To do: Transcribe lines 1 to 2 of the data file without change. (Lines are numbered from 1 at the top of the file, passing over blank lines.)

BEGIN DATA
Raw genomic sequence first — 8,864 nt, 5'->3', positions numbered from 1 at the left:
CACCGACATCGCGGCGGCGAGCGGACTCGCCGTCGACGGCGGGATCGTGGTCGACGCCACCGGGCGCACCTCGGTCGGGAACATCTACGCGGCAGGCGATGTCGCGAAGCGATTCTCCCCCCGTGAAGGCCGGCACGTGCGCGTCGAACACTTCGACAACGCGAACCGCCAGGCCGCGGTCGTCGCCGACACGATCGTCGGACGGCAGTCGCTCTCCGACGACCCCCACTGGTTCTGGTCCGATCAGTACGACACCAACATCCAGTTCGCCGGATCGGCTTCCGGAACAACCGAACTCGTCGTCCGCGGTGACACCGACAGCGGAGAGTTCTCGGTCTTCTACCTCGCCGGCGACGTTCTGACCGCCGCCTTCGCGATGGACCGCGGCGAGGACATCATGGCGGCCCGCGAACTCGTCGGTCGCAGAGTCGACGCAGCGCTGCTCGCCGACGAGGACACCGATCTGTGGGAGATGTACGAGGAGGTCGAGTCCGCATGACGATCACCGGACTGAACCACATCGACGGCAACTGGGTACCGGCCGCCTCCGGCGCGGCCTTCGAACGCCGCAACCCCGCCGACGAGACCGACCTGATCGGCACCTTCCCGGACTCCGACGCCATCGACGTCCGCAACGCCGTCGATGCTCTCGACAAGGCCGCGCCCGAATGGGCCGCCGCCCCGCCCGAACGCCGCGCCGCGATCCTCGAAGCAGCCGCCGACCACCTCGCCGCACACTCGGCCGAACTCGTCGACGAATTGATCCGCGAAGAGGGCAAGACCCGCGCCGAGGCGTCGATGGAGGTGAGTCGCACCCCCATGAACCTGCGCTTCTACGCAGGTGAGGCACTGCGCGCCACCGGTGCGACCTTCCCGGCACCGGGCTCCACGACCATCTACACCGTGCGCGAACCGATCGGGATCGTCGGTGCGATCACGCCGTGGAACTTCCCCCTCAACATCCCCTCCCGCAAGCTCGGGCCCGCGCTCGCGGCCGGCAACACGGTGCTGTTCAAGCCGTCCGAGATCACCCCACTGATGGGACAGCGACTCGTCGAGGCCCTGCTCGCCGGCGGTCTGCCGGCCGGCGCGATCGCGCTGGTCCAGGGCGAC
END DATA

Raw genomic sequence first — 8,864 nt, 5'->3', positions numbered from 1 at the left:
CACCGACATCGCGGCGGCGAGCGGACTCGCCGTCGACGGCGGGATCGTGGTCGACGCCACCGGGCGCACCTCGGTCGGGAACATCTACGCGGCAGGCGATGTCGCGAAGCGATTCTCCCCCCGTGAAGGCCGGCACGTGCGCGTCGAACACTTCGACAACGCGAACCGCCAGGCCGCGGTCGTCGCCGACACGATCGTCGGACGGCAGTCGCTCTCCGACGACCCCCACTGGTTCTGGTCCGATCAGTACGACACCAACATCCAGTTCGCCGGATCGGCTTCCGGAACAACCGAACTCGTCGTCCGCGGTGACACCGACAGCGGAGAGTTCTCGGTCTTCTACCTCGCCGGCGACGTTCTGACCGCCGCCTTCGCGATGGACCGCGGCGAGGACATCATGGCGGCCCGCGAACTCGTCGGTCGCAGAGTCGACGCAGCGCTGCTCGCCGACGAGGACACCGATCTGTGGGAGATGTACGAGGAGGTCGAGTCCGCATGACGATCACCGGACTGAACCACATCGACGGCAACTGGGTACCGGCCGCCTCCGGCGCGGCCTTCGAACGCCGCAACCCCGCCGACGAGACCGACCTGATCGGCACCTTCCCGGACTCCGACGCCATCGACGTCCGCAACGCCGTCGATGCTCTCGACAAGGCCGCGCCCGAATGGGCCGCCGCCCCGCCCGAACGCCGCGCCGCGATCCTCGAAGCAGCCGCCGACCACCTCGCCGCACACTCGGCCGAACTCGTCGACGAATTGATCCGCGAAGAGGGCAAGACCCGCGCCGAGGCGTCGATGGAGGTGAGTCGCACCCCCATGAACCTGCGCTTCTACGCAGGTGAGGCACTGCGCGCCACCGGTGCGACCTTCCCGGCACCGGGCTCCACGACCATCTACACCGTGCGCGAACCGATCGGGATCGTCGGTGCGATCACGCCGTGGAACTTCCCCCTCAACATCCCCTCCCGCAAGCTCGGGCCCGCGCTCGCGGCCGGCAACACGGTGCTGTTCAAGCCGTCCGAGATCACCCCACTGATGGGACAGCGACTCGTCGAGGCCCTGCTCGCCGGCGGTCTGCCGGCCGGCGCGATCGCGCTGGTCCAGGGCGAC